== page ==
If a 4x4 grid (where each cell contains an arrow in an orthogonal direction) conforms to a special rule, I call it an Awry Grid. If it does not conform to this rule, I call it a Aright Grid.
Here are some examples (click on an image to view larger version):
For a full answer, you must figure out two things:
- A rule to determine if a given grid is awry or aright
- A way to make each awry* grid into an aright grid, only by changing the value of a single cell within the grid, which is not the first cell marked by red (0,0). Once you figure out 1), there might seem to be multiple ways to do this, at first. But for each grid, there is only one correct operation in order to achieve this. Finding this may require digging a little bit deeper into the structure of the grids.
(*) There are special cases of awry grids, I call them Lost Grids. You cannot (properly) turn a lost grid into an aright grid. There are no cases of lost grids in this puzzle, but this note might serve as a little hint.
If you want to create an awry/aright grid, you can fill most of the cells with random values. That doesn't mean that they're not important, since their interplay with the cells which are not random is the crux of this puzzle.
Hint #2 (fairly big):
Here's another aright right. The presentation reveals more about the structure:
Every 4x4 awry and aright grid can be presented in this way (i.e. the orange mark & yellow marks are always in the same place). And I'm going to spoil it right away, continuing from hint #1: When creating such a grid, all of the 11 unmarked cells can be random. Marked cells have to be filled with fitting values, depending on which type of grid you want to make.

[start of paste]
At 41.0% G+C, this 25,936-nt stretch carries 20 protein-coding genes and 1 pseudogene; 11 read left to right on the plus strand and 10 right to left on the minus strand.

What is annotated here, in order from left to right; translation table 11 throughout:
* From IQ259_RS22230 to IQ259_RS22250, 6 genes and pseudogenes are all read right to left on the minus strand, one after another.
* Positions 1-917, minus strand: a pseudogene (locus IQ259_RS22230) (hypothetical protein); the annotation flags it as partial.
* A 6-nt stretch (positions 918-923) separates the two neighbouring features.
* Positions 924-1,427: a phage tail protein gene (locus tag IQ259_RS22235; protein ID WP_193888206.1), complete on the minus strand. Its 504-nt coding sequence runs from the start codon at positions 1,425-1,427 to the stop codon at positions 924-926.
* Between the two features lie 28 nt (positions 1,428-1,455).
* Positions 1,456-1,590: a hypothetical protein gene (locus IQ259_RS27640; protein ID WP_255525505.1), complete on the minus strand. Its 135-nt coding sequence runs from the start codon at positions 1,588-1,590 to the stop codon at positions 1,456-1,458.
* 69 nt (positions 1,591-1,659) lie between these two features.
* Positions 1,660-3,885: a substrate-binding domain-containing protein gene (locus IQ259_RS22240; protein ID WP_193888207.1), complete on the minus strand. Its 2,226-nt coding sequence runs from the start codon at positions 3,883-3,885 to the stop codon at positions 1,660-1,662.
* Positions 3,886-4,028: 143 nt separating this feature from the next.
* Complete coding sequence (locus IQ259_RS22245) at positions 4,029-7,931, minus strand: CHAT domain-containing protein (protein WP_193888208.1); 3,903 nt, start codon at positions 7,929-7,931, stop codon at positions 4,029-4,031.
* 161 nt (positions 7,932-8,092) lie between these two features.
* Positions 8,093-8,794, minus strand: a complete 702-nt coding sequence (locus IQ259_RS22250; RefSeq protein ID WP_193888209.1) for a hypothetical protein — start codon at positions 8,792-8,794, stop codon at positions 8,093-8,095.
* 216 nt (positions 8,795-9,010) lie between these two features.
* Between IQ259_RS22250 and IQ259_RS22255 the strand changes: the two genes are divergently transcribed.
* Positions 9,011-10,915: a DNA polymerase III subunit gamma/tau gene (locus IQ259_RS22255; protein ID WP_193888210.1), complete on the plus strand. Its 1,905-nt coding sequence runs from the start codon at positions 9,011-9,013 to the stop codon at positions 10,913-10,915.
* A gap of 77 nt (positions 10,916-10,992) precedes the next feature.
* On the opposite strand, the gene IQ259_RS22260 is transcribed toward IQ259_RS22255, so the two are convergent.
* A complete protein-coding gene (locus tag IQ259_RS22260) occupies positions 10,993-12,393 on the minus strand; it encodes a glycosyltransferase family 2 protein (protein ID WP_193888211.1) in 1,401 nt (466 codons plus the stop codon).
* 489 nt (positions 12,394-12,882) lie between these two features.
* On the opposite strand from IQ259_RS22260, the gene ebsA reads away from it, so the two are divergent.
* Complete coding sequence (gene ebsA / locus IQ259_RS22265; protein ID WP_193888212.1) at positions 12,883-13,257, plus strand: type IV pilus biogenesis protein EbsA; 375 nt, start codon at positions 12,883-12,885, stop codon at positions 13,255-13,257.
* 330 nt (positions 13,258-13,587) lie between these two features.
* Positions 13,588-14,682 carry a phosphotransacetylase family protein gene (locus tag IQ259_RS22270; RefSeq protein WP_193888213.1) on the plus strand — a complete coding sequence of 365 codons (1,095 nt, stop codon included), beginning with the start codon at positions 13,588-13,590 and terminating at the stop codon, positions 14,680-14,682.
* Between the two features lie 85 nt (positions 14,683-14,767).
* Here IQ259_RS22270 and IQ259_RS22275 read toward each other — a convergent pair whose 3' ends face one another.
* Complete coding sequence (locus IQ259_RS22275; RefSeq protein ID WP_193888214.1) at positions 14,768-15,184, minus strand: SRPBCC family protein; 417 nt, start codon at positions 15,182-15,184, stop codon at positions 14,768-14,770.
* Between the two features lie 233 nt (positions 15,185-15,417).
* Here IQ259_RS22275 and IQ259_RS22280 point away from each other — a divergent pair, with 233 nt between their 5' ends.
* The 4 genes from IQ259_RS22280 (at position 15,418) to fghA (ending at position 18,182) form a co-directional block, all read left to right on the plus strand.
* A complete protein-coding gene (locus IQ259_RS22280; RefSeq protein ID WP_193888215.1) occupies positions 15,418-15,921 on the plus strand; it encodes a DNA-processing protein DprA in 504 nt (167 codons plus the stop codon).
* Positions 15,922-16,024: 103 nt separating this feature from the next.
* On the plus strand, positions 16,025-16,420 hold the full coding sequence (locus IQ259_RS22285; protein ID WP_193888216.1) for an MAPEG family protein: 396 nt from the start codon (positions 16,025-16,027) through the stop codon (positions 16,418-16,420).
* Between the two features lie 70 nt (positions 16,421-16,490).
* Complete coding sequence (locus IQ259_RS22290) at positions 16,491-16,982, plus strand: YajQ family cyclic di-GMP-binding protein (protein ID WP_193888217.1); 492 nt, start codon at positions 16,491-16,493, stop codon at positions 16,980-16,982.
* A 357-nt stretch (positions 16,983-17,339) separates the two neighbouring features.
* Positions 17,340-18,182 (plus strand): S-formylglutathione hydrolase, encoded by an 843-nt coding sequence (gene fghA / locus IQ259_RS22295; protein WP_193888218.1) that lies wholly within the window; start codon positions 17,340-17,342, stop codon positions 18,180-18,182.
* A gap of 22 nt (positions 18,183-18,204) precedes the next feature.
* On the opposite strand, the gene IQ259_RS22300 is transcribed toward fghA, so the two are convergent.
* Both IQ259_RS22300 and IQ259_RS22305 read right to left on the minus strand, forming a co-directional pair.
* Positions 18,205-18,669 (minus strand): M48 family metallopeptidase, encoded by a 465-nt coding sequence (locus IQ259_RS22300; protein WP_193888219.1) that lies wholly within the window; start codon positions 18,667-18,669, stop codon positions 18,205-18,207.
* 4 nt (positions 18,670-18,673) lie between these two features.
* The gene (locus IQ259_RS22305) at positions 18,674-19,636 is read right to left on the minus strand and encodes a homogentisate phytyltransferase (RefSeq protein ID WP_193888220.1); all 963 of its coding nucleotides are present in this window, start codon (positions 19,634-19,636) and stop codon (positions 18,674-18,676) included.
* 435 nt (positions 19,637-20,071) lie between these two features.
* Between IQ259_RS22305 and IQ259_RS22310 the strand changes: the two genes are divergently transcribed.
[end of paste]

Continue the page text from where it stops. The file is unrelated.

The position of the yellow marked cells were not chosen arbitrarily, which is why I think it's fair to not include them in the original puzzle right away.
Furthermore, another hint/clarification: I already said that an awry/aright grid can be created with something different than four different arrows. I could've also used a cat, the number 42, a toilet and a nice picture of Richard Hammond as the four different values. The symbols are simply there to distract you from the nature of the puzzle. To make it more abstract, there are just 4 different states, and that's all you need to know about the symbols.
For posterity: xhienne and Gareth correctly pointed out the grids resemble Hamming Codes
This is more of a public answer to Gareth's comment:
It's clear that this is something like the correct answer. I've tried various different ways of interpreting the arrows (values mod 4, that have to add up to 0? values in GF(4), which for our purpose is just C2 x C2? ...) and so far I haven't found anything that seems to make the Aright Grids right and the Awry Grids wrong
Extremely close, I think Gareth intuitively chose the arguably more elegant (for a few reasons) way to 'transform' ___ into base 4. I chose 'another' way, which is less beautiful, but I thought it would be the easier one to come up with. Apparently not :) In that case, it may be helpful to think about how to determine the value of parity cell when creating such a grid, rather than 'checking' a filled grid.